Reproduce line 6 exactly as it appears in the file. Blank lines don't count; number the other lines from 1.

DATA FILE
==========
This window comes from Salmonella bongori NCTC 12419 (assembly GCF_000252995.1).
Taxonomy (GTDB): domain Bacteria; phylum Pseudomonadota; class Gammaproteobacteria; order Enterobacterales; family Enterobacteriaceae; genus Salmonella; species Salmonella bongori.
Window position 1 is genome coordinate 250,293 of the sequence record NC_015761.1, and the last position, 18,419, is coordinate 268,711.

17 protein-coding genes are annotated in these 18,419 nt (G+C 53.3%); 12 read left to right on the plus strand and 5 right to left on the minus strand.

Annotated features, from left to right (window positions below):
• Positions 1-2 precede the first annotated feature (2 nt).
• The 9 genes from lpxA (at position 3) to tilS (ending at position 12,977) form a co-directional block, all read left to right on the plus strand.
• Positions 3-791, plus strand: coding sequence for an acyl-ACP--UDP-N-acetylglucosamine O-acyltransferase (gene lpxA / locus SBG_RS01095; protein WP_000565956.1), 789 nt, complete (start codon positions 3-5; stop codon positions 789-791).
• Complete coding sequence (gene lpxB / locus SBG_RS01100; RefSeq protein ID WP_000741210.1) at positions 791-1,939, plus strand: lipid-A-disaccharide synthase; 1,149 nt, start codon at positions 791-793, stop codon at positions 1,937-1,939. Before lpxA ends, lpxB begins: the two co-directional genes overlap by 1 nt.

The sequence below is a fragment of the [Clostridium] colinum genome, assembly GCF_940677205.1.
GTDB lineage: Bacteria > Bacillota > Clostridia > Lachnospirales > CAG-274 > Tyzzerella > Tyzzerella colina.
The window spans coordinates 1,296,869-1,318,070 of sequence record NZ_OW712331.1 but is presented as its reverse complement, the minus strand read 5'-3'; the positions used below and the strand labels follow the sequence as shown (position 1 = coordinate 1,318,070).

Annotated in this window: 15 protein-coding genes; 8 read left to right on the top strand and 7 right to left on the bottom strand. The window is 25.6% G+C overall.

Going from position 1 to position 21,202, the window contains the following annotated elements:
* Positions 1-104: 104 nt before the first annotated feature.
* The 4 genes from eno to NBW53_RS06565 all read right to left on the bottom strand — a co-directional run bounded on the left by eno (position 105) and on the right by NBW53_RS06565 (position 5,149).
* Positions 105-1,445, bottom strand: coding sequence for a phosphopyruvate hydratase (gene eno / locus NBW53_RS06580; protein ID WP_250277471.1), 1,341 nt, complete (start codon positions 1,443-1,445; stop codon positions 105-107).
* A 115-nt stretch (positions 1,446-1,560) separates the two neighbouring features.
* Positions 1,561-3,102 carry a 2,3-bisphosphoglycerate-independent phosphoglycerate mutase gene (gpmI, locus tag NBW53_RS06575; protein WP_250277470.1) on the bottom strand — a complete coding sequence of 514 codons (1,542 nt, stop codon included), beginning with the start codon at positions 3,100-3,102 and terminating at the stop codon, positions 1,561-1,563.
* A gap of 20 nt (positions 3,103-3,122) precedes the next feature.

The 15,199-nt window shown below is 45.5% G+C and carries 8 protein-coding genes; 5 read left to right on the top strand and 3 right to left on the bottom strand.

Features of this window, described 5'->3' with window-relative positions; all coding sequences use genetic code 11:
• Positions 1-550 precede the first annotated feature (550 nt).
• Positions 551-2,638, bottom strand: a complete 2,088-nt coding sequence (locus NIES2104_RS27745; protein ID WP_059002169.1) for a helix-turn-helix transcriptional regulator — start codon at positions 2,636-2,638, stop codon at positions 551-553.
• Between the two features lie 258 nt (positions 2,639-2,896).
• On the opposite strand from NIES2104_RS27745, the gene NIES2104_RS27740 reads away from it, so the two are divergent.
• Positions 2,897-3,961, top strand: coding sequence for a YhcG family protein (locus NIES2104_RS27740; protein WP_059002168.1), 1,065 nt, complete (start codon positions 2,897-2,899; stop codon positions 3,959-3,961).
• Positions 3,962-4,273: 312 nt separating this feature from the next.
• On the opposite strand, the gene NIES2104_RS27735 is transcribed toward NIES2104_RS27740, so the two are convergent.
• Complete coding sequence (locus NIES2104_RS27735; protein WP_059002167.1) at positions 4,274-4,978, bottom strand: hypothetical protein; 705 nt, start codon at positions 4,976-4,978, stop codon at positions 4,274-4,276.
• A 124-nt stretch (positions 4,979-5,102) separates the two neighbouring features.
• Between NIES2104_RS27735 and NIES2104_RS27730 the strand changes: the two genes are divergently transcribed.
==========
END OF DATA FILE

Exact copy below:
• Positions 1-2 precede the first annotated feature (2 nt).